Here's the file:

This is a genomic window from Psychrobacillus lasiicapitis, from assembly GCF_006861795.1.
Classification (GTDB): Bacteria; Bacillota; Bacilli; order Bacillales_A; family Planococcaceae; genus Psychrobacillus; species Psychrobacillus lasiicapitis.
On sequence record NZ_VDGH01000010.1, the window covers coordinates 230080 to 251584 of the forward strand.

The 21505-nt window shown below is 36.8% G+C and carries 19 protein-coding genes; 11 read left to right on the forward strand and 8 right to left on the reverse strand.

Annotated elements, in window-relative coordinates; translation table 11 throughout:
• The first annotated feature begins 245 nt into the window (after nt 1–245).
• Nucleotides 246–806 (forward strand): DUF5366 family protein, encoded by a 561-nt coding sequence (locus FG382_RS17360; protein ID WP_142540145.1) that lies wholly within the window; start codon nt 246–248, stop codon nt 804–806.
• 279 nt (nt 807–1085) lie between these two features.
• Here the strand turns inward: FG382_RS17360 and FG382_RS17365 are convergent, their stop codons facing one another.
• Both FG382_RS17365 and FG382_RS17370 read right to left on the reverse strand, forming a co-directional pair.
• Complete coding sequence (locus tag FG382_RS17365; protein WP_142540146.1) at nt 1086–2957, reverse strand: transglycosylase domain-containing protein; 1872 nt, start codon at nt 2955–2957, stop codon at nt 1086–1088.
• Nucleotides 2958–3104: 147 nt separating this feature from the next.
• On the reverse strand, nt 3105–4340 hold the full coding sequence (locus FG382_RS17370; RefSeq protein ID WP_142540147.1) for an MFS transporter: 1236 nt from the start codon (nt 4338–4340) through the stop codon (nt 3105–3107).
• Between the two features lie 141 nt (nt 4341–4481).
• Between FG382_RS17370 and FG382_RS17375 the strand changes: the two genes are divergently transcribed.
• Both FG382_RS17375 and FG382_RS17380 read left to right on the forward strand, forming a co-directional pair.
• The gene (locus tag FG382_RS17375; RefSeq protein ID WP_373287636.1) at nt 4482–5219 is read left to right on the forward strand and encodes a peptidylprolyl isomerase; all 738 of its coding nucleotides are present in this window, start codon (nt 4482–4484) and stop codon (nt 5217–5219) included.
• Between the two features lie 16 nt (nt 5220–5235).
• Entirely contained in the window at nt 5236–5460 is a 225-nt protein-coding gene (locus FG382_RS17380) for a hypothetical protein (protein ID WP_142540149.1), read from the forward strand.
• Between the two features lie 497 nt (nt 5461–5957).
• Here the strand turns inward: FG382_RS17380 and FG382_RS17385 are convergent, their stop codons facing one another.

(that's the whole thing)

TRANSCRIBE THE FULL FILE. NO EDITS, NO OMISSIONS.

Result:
This is a genomic window from Psychrobacillus lasiicapitis, from assembly GCF_006861795.1.
Classification (GTDB): Bacteria; Bacillota; Bacilli; order Bacillales_A; family Planococcaceae; genus Psychrobacillus; species Psychrobacillus lasiicapitis.
On sequence record NZ_VDGH01000010.1, the window covers coordinates 230080 to 251584 of the forward strand.

The 21505-nt window shown below is 36.8% G+C and carries 19 protein-coding genes; 11 read left to right on the forward strand and 8 right to left on the reverse strand.

Annotated elements, in window-relative coordinates; translation table 11 throughout:
• The first annotated feature begins 245 nt into the window (after nt 1–245).
• Nucleotides 246–806 (forward strand): DUF5366 family protein, encoded by a 561-nt coding sequence (locus FG382_RS17360; protein ID WP_142540145.1) that lies wholly within the window; start codon nt 246–248, stop codon nt 804–806.
• 279 nt (nt 807–1085) lie between these two features.
• Here the strand turns inward: FG382_RS17360 and FG382_RS17365 are convergent, their stop codons facing one another.
• Both FG382_RS17365 and FG382_RS17370 read right to left on the reverse strand, forming a co-directional pair.
• Complete coding sequence (locus tag FG382_RS17365; protein WP_142540146.1) at nt 1086–2957, reverse strand: transglycosylase domain-containing protein; 1872 nt, start codon at nt 2955–2957, stop codon at nt 1086–1088.
• Nucleotides 2958–3104: 147 nt separating this feature from the next.
• On the reverse strand, nt 3105–4340 hold the full coding sequence (locus FG382_RS17370; RefSeq protein ID WP_142540147.1) for an MFS transporter: 1236 nt from the start codon (nt 4338–4340) through the stop codon (nt 3105–3107).
• Between the two features lie 141 nt (nt 4341–4481).
• Between FG382_RS17370 and FG382_RS17375 the strand changes: the two genes are divergently transcribed.
• Both FG382_RS17375 and FG382_RS17380 read left to right on the forward strand, forming a co-directional pair.
• The gene (locus tag FG382_RS17375; RefSeq protein ID WP_373287636.1) at nt 4482–5219 is read left to right on the forward strand and encodes a peptidylprolyl isomerase; all 738 of its coding nucleotides are present in this window, start codon (nt 4482–4484) and stop codon (nt 5217–5219) included.
• Between the two features lie 16 nt (nt 5220–5235).
• Entirely contained in the window at nt 5236–5460 is a 225-nt protein-coding gene (locus FG382_RS17380) for a hypothetical protein (protein ID WP_142540149.1), read from the forward strand.
• Between the two features lie 497 nt (nt 5461–5957).
• Here the strand turns inward: FG382_RS17380 and FG382_RS17385 are convergent, their stop codons facing one another.